Super-Earths have solid cores

View previous topic View next topic Go down

Super-Earths have solid cores

Post by Lazarus on 26th October 2010, 3:26 am

The melting curve of iron at extreme pressures: implications for planetary cores

Looks like terrestrial super-Earths more massive than about 2 times the mass of Earth will have entirely solid cores, preventing the formation of a magnetic field. Ocean planets might be able to maintain a magnetic field generated by salt water convection.

Lazarus
dG star
dG star

Number of posts: 2379
Registration date: 2008-06-12

View user profile

Back to top Go down

Re: Super-Earths have solid cores

Post by Galzi on 28th September 2012, 1:12 pm

STAGNANT INTERIORS SUPPRESS CHANCES OF SUPER-EARTHS SUPPORTING LIFE

The high melting temperatures and the large viscosities that we've calculated for super-Earths suggest either a slow core formation or no core formation at all. This raises doubts about whether super-Earths could generate magnetic fields," said Stamenkovic.

Even if those super-Earths are differentiated, the research indicates that convection would be sluggish or that stagnant layers could form deep in the mantle, putting an effective lid on heat flow from the core. Strongly depending on the initial conditions, conduction may become the dominant form of heat transport. This would reduce the cooling rate of the core, again potentially quashing dynamo action.

The team has found the propensity of plate tectonics to rather decline with planetary mass. But they also find that water in the lithosphere can easily buffer these effects. Hence plate tectonics on super-Earths is not inevitable, but rather depends on a set of unknown planetary characteristics, which canít be observed on exoplanets in the near future.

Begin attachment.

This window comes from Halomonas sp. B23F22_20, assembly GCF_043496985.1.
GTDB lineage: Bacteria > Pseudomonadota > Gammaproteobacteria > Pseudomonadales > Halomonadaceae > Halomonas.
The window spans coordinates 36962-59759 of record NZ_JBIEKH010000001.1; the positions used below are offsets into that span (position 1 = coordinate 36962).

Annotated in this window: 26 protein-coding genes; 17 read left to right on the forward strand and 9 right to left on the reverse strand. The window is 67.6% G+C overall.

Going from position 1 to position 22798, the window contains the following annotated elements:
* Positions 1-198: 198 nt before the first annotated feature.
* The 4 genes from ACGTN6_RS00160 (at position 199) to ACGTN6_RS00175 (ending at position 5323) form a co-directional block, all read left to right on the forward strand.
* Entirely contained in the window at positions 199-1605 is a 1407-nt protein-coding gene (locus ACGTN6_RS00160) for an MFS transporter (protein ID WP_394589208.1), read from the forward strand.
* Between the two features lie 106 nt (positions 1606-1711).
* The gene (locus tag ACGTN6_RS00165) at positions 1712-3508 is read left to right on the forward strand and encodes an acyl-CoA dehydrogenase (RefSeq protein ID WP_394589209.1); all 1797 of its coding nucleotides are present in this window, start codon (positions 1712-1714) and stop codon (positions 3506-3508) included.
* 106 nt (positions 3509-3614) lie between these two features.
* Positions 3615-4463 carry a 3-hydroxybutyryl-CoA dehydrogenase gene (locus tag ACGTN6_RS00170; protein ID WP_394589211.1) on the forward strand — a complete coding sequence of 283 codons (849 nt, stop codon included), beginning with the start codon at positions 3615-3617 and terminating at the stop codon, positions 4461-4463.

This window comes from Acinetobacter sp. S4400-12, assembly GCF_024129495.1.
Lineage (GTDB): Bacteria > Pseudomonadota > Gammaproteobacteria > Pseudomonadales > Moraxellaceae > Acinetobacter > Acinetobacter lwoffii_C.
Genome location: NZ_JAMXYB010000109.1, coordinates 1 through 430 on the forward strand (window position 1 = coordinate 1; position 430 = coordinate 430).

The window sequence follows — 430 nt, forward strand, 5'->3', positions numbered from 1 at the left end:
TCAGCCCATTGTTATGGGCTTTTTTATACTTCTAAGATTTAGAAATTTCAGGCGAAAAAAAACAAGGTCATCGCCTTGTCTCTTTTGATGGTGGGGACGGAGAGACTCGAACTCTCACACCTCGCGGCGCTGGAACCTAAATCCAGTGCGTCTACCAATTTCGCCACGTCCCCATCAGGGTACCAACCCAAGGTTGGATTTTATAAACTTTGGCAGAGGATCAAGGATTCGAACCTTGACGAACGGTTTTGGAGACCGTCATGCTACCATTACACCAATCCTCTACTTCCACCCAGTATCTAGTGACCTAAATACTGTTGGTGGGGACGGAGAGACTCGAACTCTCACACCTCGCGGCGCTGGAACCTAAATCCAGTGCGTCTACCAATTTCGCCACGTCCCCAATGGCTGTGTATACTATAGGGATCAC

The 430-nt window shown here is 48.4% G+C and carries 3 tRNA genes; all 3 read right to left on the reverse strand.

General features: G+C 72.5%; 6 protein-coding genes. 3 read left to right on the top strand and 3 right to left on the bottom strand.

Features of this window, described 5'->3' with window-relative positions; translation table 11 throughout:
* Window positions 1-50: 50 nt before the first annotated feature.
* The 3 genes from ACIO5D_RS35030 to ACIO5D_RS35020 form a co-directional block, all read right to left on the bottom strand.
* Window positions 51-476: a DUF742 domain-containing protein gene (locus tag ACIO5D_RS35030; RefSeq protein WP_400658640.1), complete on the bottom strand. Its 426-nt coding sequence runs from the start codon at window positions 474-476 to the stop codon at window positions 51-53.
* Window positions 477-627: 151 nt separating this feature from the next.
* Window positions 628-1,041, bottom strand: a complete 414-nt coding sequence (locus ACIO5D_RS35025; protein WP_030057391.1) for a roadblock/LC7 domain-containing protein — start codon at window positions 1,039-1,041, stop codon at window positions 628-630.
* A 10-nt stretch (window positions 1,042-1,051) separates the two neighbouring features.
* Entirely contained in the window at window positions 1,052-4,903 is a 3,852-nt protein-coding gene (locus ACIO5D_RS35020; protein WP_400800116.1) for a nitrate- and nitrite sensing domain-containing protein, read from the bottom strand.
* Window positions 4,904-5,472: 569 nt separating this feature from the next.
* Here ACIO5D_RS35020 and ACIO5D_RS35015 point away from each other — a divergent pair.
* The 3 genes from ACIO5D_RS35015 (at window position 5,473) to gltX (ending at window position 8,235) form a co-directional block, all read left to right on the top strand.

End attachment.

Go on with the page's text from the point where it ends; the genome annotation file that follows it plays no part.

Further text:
Galzi
Planetary Embryo
Planetary Embryo

Number of posts: 86
Age: 28
Location: Venetia et Histria
Registration date: 2012-06-03

View user profile

Back to top Go down

Re: Super-Earths have solid cores

Post by Galzi on 22nd November 2012, 3:07 pm

A new study support the opposite theory

http://www.space.com/18604-super-earth-planets-liquid-metal.html

Apparently the idea of un-differentiated interiors of Super-Earths holds on, but this study point out that the rocky material there could turn in a metallic liquid state, allowing the creation of magnetic fields.

Galzi
Planetary Embryo
Planetary Embryo

Number of posts: 86
Age: 28
Location: Venetia et Histria
Registration date: 2012-06-03

View user profile

Back to top Go down

Re: Super-Earths have solid cores

Post by Lazarus on 22nd November 2012, 3:14 pm

That's interesting. Maybe yet another parallel between the "super-Earths" and Uranus and Neptune which also are thought to have magnetic fields generated nearer the surface, leading to a magnetic axis that is offset from the centre of the planet.

Lazarus
dG star
dG star

Number of posts: 2379
Registration date: 2008-06-12

View user profile

Back to top Go down

Re: Super-Earths have solid cores

Post by Lazarus on 26th April 2013, 6:42 pm

The Effect of Lower Mantle Metallization on Magnetic Field Generation in Rocky Exoplanets
http://arxiv.org/abs/1304.6953

A conducting mantle can lead to weaker surface magnetic fields as it screens the dynamo.

Lazarus
dG star
dG star

Number of posts: 2379
Registration date: 2008-06-12

View user profile

Back to top Go down

View previous topic View next topic Back to top


Permissions in this forum:
You cannot reply to topics in this forum